Cattle (England): Code of Recommendations for the Welfare of Livestock (PB7949)

Section 2 - Calf rearing


Disbudding and dehorning

Under The Protection of Animals (Anaesthetics) Act 1954, as amended, it is an offence to disbud calves or dehorn any cattle without the use of an anaesthetic other than when chemical cauterisation is used. Chemical cauterisation may only be used during the first week of life.
117. Disbudding means removing the horn buds in calves, before any horn material can be seen. It is preferable to dehorning as it is less stressful to the animal. Disbudding should take place before calves are two months old and ideally as soon as you can start to see the horn bud. It is strongly recommended that chemical cauterisation should not be used. Disbudding should only be carried out with a heated iron, under local anaesthetic, by a trained and competent stock-keeper.
118. Dehorning should not be a routine procedure. It involves cutting or sawing horn and other sensitive tissues under local anaesthetic. Ideally, a veterinary surgeon should do it, and only if it is necessary for the herds welfare. It should not be a routine procedure. If you feel that dehorning is necessary, it should be done in spring or autumn to avoid flies or frosts. Following the procedure, the animal should be given appropriate pain relief. You should protect the wound from contamination by such things as grass seeds, hay or silage until the hole has scabbed over. You should put hay racks at a level which reduces the risk of food falling onto the head and contaminating the wound.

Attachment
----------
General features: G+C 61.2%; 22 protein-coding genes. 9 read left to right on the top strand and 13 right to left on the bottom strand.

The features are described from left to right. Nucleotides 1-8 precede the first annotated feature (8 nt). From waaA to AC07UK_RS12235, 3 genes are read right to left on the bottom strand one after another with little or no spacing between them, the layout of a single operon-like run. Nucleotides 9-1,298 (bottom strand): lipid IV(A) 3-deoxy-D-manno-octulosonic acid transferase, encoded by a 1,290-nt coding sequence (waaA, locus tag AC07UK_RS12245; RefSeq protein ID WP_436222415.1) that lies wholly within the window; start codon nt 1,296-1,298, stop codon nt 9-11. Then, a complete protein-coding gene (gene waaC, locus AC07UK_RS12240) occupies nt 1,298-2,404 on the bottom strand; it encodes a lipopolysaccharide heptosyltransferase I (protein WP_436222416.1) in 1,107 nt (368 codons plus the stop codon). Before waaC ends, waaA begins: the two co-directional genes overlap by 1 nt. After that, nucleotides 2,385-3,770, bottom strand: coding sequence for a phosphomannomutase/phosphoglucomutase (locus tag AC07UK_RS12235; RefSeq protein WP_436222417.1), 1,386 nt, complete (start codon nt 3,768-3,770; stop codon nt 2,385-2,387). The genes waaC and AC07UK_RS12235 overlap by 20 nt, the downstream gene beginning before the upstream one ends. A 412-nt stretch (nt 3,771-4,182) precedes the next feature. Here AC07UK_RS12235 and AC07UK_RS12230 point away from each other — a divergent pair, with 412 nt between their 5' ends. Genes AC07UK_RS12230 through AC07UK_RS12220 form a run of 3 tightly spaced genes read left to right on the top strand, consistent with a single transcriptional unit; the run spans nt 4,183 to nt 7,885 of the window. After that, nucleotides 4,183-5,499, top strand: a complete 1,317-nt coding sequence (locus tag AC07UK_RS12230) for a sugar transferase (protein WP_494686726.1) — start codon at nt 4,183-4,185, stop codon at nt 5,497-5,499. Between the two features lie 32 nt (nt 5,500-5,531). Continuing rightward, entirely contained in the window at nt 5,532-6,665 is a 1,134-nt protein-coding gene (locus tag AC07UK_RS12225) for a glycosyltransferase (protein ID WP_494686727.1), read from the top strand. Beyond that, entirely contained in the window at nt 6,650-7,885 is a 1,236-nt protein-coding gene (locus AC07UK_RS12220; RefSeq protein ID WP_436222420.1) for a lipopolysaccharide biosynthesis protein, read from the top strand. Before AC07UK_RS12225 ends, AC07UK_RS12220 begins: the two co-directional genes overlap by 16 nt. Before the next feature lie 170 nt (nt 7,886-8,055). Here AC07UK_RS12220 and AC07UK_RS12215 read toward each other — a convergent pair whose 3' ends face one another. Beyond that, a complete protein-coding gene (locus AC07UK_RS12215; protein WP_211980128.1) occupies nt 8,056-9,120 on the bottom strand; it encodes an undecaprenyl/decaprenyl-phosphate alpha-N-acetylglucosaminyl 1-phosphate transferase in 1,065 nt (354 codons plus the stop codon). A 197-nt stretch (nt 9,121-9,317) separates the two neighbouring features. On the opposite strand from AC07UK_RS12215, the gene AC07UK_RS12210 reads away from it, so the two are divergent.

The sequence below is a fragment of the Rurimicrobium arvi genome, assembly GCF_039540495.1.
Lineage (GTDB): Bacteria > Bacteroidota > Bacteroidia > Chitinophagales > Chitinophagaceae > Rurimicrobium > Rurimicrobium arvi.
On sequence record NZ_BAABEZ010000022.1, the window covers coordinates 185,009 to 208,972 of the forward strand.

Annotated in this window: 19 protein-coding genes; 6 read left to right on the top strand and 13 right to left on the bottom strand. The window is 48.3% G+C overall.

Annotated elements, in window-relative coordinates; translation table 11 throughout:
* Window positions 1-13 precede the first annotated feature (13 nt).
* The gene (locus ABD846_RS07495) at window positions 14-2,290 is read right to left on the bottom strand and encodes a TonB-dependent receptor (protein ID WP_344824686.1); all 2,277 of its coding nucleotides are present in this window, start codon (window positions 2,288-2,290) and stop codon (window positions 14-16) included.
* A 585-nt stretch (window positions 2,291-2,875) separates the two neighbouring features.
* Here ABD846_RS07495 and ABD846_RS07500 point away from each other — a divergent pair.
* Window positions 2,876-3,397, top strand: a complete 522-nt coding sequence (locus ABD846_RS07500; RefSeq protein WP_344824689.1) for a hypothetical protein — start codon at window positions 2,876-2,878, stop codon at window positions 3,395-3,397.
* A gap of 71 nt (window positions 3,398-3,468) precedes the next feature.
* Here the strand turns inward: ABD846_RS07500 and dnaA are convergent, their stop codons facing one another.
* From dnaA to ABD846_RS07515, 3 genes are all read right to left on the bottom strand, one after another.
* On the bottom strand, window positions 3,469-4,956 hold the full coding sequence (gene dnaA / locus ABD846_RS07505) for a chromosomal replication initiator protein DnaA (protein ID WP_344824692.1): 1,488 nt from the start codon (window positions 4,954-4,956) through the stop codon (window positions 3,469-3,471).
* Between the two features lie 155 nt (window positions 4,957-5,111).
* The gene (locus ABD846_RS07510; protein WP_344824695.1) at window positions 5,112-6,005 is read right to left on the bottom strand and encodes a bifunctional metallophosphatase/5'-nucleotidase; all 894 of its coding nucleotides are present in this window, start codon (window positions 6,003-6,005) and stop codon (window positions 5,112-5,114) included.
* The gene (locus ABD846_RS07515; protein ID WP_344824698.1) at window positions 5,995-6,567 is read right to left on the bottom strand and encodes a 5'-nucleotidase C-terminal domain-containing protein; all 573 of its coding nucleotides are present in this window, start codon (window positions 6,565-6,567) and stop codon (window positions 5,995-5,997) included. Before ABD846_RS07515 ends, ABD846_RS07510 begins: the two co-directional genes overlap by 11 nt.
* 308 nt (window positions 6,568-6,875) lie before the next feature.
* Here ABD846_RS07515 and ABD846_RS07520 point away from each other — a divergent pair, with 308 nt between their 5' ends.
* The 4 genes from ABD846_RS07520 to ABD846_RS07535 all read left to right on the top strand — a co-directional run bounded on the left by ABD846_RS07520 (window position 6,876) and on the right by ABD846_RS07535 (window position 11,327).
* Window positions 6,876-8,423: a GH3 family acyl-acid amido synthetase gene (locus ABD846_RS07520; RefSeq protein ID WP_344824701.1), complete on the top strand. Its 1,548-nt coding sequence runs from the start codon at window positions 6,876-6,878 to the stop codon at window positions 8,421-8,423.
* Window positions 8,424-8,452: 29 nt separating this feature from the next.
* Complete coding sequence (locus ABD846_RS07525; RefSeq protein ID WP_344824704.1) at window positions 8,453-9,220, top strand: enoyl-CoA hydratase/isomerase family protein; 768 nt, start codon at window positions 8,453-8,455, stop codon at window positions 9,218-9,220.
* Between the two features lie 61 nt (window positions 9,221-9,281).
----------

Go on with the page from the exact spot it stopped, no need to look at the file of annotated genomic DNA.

119. The person doing the disbudding or dehorning should always allow enough time for the anaesthetic to numb the area before they begin. They should test this by pricking the skin in the area to see whether the animal can still feel anything around the horn bud or the base of the horn.
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